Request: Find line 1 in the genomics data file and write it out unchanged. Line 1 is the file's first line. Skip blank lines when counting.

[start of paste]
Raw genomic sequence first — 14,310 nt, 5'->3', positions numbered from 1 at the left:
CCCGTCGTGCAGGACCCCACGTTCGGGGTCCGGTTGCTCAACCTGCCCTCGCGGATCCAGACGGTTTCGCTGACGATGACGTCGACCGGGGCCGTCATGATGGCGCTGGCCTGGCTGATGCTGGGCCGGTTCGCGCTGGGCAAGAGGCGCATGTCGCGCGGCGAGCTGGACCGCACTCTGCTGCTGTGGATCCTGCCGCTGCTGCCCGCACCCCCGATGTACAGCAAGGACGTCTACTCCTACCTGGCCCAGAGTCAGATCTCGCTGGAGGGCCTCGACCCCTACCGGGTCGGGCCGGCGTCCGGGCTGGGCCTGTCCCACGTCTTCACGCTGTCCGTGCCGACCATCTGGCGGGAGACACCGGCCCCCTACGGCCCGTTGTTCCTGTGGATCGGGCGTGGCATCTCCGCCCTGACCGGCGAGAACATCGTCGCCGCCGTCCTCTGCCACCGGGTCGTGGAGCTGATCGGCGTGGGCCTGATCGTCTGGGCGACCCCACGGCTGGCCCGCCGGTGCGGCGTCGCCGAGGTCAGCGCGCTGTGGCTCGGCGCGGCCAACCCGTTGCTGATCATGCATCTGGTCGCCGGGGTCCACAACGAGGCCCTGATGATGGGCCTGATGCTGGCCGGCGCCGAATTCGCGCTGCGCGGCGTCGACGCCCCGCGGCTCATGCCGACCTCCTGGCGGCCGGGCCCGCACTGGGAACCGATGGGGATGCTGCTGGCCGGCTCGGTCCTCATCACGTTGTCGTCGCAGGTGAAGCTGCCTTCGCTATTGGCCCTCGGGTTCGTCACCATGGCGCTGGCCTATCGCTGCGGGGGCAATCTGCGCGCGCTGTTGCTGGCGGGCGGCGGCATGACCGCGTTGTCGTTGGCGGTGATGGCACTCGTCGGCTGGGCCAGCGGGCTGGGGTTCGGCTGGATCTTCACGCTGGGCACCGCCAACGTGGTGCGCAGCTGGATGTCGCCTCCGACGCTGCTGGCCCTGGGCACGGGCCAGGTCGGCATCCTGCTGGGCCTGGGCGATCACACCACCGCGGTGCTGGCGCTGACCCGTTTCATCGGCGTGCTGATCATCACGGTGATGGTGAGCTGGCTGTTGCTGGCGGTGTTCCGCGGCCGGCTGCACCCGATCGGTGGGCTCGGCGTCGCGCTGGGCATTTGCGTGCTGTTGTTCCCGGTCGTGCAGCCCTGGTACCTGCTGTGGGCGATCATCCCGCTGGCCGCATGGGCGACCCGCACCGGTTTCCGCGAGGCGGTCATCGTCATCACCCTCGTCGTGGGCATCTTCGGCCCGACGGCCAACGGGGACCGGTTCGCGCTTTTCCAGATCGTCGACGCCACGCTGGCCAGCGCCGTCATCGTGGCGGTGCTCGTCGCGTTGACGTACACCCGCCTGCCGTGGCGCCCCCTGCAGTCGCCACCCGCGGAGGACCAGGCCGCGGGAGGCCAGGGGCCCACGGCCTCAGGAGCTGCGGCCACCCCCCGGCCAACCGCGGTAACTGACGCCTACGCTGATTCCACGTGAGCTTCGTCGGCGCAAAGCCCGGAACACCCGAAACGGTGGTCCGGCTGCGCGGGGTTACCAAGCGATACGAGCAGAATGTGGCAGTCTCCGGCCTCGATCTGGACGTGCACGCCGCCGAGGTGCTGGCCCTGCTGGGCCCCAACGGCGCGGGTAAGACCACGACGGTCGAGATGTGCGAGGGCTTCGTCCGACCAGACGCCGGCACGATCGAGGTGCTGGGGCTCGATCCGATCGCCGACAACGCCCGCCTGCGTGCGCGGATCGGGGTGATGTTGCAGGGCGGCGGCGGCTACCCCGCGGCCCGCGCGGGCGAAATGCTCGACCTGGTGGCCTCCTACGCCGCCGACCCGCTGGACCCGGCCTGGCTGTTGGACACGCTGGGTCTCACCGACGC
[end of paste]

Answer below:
Raw genomic sequence first — 14,310 nt, 5'->3', positions numbered from 1 at the left: